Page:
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Alex Ovechkin Hurt as Capitals Lose to Columbus 5-4 in Overtime

WASHINGTON - NOVEMBER 01:  Alex Ovechkin #8 of the Washington Capitals is escorted to the penalty box after receiving a roughing penalty in the second period against the Columbus Blue Jackets at the Verizon Center on November 1, 2009 in Washington, DC.  (Photo by Greg Fiume/Getty Images)
Greg Fiume/Getty Images
Dave NicholsSenior Analyst INovember 1, 2009
For the second game in a row, the Washington Capitals fell in overtime at home to an opponent they should have dominated. 
On Sunday afternoon, in a strange 5:00 p.m. start, the Caps fell to the Columbus Blue Jackets 5-4 when R.J. Umberger scored a power play goal, his second of the game, 1:45 into the overtime period.
What was worse was the goal, and the situation that led up to it, that allowed the Jackets to tie the game.  Raffi Torres tipped in a cross-crease pass just as a slashing penalty to veteran Mike Knuble expired...with 23 seconds remaining in the game.
"Well, we took a stupid penalty, and that's what happens when you take stupid penalties," coach Bruce Boudreau said about Knuble's slash.  "It was a selfish penalty, and they cost you all the time."
It's unfortunate the way things sorted out, since the team really rallied after losing their leader, Alex Ovechkin, to an injury midway through the second period.
About six minutes into the second period, the back-to-back Hart Trophy winner collided with Torres and fell awkwardly to the ice.  He managed to get to his feet and skate off on his own, but he did not return.
Coach Bruce Boudreau did not have much to say about anything in the post-game press conference, but did managed to say Ovechkin was day-to-day with an upper body injury.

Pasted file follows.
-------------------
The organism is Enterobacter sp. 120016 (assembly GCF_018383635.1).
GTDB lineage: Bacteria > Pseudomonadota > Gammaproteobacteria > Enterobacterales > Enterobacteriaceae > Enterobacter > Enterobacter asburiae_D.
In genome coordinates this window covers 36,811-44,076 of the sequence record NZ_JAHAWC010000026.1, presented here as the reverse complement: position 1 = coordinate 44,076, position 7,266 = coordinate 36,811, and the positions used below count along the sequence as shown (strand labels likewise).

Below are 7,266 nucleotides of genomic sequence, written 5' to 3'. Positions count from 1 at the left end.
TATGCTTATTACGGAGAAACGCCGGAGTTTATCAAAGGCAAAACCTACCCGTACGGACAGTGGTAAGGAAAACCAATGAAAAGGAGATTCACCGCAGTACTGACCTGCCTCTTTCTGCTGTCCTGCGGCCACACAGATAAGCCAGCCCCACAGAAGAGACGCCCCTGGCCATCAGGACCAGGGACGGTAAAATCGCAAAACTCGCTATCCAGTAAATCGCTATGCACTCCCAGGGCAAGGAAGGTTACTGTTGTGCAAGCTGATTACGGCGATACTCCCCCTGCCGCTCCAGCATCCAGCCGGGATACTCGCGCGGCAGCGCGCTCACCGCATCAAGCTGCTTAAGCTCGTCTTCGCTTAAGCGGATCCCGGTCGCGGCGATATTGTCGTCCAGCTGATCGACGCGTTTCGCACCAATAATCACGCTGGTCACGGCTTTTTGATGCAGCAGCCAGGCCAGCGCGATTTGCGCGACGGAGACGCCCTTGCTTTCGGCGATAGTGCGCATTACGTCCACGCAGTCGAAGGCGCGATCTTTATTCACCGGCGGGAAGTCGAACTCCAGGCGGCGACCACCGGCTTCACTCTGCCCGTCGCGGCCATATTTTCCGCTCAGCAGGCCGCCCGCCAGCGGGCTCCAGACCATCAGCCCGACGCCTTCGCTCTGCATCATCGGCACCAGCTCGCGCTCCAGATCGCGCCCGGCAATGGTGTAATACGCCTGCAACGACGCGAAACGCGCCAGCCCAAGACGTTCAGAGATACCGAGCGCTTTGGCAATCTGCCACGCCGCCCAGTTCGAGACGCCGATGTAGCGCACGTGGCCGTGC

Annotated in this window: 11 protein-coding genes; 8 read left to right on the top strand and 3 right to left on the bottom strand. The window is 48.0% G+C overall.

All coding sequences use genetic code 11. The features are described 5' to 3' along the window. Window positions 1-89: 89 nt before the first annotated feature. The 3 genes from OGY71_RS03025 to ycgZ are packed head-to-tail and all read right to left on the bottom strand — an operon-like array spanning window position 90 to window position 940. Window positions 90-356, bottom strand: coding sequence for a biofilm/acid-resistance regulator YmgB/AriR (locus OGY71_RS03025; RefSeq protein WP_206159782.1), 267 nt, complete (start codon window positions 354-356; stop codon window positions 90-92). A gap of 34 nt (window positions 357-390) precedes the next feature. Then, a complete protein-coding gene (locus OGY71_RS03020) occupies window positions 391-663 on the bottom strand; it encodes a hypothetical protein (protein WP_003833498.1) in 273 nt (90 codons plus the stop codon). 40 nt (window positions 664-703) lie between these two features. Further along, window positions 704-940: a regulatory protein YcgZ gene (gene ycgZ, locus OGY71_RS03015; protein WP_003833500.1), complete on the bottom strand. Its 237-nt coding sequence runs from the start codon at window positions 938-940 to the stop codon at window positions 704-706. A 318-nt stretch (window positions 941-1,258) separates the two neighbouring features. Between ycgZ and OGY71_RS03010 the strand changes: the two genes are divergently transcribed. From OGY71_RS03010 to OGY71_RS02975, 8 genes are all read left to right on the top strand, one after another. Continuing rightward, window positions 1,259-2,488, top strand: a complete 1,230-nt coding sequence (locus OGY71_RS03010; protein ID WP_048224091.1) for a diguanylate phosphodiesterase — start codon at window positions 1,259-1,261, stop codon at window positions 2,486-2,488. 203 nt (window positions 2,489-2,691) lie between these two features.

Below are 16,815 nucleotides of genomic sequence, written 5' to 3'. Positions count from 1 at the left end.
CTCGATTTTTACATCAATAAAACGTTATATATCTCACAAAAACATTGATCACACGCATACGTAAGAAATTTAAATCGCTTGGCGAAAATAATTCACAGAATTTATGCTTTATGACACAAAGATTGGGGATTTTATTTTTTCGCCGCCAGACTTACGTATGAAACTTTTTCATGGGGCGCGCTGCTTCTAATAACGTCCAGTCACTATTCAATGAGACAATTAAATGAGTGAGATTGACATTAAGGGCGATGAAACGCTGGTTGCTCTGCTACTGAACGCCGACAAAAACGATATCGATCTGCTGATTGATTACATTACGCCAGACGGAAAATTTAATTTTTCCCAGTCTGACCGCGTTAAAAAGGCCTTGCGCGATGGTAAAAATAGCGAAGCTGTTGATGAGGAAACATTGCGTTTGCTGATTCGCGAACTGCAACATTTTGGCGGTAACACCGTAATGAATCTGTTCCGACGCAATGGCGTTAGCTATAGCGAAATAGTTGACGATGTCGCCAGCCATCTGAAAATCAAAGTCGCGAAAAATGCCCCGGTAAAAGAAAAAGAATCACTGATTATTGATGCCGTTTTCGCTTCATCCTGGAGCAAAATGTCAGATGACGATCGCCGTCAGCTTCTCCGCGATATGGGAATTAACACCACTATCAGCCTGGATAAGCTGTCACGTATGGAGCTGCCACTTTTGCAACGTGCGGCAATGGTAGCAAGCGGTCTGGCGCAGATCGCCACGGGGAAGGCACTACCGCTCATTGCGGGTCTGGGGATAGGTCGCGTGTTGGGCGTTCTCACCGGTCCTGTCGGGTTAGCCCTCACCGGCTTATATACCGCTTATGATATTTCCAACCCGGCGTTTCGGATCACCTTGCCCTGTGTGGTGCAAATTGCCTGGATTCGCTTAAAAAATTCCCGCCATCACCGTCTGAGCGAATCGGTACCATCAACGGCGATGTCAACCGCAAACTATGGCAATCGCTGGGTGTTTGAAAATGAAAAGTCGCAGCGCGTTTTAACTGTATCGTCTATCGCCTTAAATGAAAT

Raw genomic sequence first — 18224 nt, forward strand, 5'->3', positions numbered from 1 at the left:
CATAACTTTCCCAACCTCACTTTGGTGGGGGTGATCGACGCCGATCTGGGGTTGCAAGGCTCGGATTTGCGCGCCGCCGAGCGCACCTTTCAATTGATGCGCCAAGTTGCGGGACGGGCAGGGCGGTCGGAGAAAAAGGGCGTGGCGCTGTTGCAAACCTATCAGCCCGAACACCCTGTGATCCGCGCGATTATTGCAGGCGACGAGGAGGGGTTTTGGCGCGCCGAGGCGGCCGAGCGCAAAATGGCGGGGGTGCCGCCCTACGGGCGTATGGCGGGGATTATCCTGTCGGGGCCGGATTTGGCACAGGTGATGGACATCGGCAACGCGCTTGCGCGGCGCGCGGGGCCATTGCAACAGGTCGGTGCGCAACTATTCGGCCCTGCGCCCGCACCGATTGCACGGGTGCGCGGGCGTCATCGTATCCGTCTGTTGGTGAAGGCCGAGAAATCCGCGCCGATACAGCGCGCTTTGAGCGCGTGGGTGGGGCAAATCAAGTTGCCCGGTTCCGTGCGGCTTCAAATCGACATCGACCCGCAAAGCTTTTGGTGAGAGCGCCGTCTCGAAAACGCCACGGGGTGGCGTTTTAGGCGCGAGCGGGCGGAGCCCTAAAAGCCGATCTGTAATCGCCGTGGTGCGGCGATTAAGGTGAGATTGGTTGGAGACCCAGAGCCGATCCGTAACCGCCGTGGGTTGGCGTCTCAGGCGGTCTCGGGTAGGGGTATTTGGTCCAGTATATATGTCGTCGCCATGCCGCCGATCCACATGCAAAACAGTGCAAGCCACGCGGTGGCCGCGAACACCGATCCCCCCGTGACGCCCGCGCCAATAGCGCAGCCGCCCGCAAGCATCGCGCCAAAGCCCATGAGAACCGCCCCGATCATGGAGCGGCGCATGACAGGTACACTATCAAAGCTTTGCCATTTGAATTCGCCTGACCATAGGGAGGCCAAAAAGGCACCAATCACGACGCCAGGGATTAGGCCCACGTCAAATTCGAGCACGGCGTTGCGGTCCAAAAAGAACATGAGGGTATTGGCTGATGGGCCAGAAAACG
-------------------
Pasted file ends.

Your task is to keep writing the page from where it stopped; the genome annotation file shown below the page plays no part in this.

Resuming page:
The play the caused Ovechkin to leave came a few shifts after a fracas along the boards where Ovechkin tangled up with Jason Chimera and Jared Boll. 
Ovechkin had laid out Chimera earlier in the game, and the two started to mix it up a bit and Boll came to the aid of his teammate.
Ovechkin was coy with the media after the game.
"It was just a moment of the game. Nothing happened. [Chimera] hit me, I hit him. It was a little battle over there but nothing happen. I can't tell you how I got hurt."
Columbus' two late goals and the injury overshadowed a back-and-forth contest that was disjointed, penalty-filled, and frankly, downright ugly.
The Blue Jackets held a 2-1 lead after two periods, and the Caps needed someone to step up in Ovechkin's absence.  That person was winger Brooks Laich.
Laich scored twice in a little over two minutes in the third as Washington retook the lead at 10:23.
But the lead would be short-lived, as Torres converted a wrap-around backhand to beat a stickless Jose Theodore, who seemed to be stiffening up late in the game, using several timeouts to get down on the ice and stretch out.
Quentin Laing banged home a nice pass from David Steckel, who collected a shot from the point by Matt Bradley, to re-take the lead at 16:34, and the capacity crowd at Verizon hoped that would be the straw that broke Columbus' collective back.
"We wanted to prove this team isn't about one guy, it's about a team, and we wanted to show people we can come back," Laing said in the quiet Capitals locker.
But then the veteran Knuble took a retaliatory hack at a Columbus defender with 2:30 left, and the complexion of the game changed.
So the Caps lost their leader and lost a game.  They have taken one point apiece in home games against the New York Islanders and Columbus.
Washington is 6-0-3 in their last nine games, but they have shown the frustrating inability to close out games.  You have to think they feel like they've left two points on the table the last two games.
And if Ovechkin misses any time, or Theodore's back is flaring up, they will have to do more than rally.  They will have to find a way to finish off these weaker opponents -- especially at home.
Brendan Morrison said it best after the game. "We rallied and did a lot of good things offensively, and then we just go and shoot ourselves in the foot. It is frustrating  because it was a game we should have won."
Washington does not want those words to become a familiar phrase.
For more Washington Capitals coverage, please visit Caps News Network .

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